Linda Reynolds calls surprise witness as she prepares for defamation case against Brittany Higgins

Former Prime Minister Scott Morrison is expected to be called as a witness for Senator Linda Reynolds as she fights to clear her name in a looming defamation trial against former staffer Brittany Higgins.

The matter was back in the WA Supreme Court on Tuesday for a directions hearing to try to finalise a start date for the trial and timetable, but lawyers were at odds.

The senator’s legal team wanted the trial date to go ahead as scheduled on July 24 so they could subpoena witnesses, who are expected to include former Prime Minister Scott Morrison and Senator Michaelia Cash.

But lawyers representing Ms Higgins asked for the date to be deferred by a week so her new Perth-based counsel, led by Rachel Young SC, could be briefed.

WA Liberal Senator Linda Reynolds outside the David Malcolm Justice Centre with lawyer Martin Bennett. Picture: NewsWire / Sharon Smith

Brittany Higgins outside the David Malcolm Justice Centre in Perth earlier this year. Picture: NCA NewsWire / Sharon Smith

Brittany Higgins outside the David Malcolm Justice Centre in Perth earlier this year. Picture: NCA NewsWire / Sharon Smith

Speaking outside of court, Ms Reynolds told reporters she wanted to see justice for the ‘many people whose lives had been destroyed’ in the fallout of Ms Higgins’ allegation that she was raped by former colleague Bruce Lehrmann in the Senator’s office, a claim he has denied.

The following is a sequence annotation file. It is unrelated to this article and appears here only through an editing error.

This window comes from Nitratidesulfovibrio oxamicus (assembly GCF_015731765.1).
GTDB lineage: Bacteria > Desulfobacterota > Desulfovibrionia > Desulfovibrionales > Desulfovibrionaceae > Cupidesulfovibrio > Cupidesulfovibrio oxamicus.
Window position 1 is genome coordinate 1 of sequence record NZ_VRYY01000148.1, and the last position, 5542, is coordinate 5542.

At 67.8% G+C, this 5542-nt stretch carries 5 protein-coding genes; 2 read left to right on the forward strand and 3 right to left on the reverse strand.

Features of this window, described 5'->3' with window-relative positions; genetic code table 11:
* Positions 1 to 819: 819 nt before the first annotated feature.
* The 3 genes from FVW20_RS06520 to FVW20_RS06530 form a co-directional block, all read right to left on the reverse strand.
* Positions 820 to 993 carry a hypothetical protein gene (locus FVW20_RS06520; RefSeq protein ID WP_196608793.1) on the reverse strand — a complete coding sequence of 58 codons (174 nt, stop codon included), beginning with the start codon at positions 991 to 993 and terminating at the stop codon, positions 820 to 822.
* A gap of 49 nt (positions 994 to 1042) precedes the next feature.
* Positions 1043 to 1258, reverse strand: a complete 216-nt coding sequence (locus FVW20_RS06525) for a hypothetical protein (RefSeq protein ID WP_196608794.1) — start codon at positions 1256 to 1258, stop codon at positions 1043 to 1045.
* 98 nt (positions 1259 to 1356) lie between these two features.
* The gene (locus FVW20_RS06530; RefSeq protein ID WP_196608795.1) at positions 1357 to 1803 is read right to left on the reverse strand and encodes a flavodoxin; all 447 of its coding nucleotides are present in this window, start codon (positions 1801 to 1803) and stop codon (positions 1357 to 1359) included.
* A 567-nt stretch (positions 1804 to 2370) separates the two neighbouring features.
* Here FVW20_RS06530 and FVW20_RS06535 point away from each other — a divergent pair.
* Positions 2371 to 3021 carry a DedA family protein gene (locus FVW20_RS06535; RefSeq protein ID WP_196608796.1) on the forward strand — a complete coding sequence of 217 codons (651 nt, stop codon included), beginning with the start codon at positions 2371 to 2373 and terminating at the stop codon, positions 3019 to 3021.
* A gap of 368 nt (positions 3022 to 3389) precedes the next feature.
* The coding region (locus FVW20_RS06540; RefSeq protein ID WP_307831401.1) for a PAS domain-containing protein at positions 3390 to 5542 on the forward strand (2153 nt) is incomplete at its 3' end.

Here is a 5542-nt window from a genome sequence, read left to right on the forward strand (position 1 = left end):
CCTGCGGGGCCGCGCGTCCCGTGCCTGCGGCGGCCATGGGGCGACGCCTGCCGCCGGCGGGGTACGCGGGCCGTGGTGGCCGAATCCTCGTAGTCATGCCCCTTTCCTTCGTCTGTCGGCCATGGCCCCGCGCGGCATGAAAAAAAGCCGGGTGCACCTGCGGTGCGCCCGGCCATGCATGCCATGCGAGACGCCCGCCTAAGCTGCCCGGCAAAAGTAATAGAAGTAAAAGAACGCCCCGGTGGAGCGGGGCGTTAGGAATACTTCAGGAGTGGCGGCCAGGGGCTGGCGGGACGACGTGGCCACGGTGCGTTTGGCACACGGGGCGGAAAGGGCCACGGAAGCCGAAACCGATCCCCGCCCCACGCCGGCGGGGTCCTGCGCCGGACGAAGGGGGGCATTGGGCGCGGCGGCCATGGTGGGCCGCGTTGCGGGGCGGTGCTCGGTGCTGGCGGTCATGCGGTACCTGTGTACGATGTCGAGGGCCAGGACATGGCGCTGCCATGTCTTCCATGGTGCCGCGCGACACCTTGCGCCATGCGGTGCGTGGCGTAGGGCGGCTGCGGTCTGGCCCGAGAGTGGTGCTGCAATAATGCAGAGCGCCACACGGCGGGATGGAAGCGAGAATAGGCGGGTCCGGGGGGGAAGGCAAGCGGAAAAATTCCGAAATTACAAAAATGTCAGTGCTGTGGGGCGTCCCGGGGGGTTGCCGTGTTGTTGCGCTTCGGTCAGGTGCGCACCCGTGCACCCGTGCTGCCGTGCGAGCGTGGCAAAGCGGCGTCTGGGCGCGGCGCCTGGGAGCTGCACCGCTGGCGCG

The senator is suing Ms Higgins, and her newlywed husband David Sharaz, over social media posts the couple made, which the senator claims defamed her.

In the Federal Court earlier this year, Justice Michael Lee ruled he was convinced to a civil standard – which is different to a criminal standard – that on the balance of probabilities Ms Higgins was raped.

That finding came following legal action Mr Lehrmann brought against Network 10 and journalist Lisa Wilkinson over a report on The Project program in 2021.

Mr Lehrmann is appealing the decision.

Justice Lee also found claims of a political cover-up involving Senator Reynolds and others were not true, a finding Senator Reynolds has previously said vindicated her.

Outside of court on Tuesday, the senator told reporters she had always hoped she and Ms Higgins could reach settlement before the matter went to trial.

‘So we are going to court because it is far too important, I need to clear my name finally, it has been well over three years and so many people have been so damaged by this,’ the senator said.

‘Justice Lee was very clear in terms of the fact that there was never any political conspiracy, that Ms Higgins was looked after by myself, and particularly my chief of staff Fiona Brown.

‘It is time that those people who have perpetuated that (claim) agree they were wrong, apologise, so that we can all move on.

‘There was simply never any political conspiracy and there was certainly the allegations of mistreatment as the evidence in the Lee trial has absolutely demonstrated.’

A judgment for the matter involving Mr Sharaz was handed down in May after he gave consent to the court but asked that an assessment of damages relating to the Senator’s claim against him be made after the trial with Ms Higgins.

His lawyer Jason MacLaurin told the court that his client wanted little to do with the case.

Justice Paul Tottle ordered Mr Sharaz be restrained from making social media posts like those that were alleged to have damaged Senator Reynolds’ reputation.

The matter was adjourned to a date to be determined next week.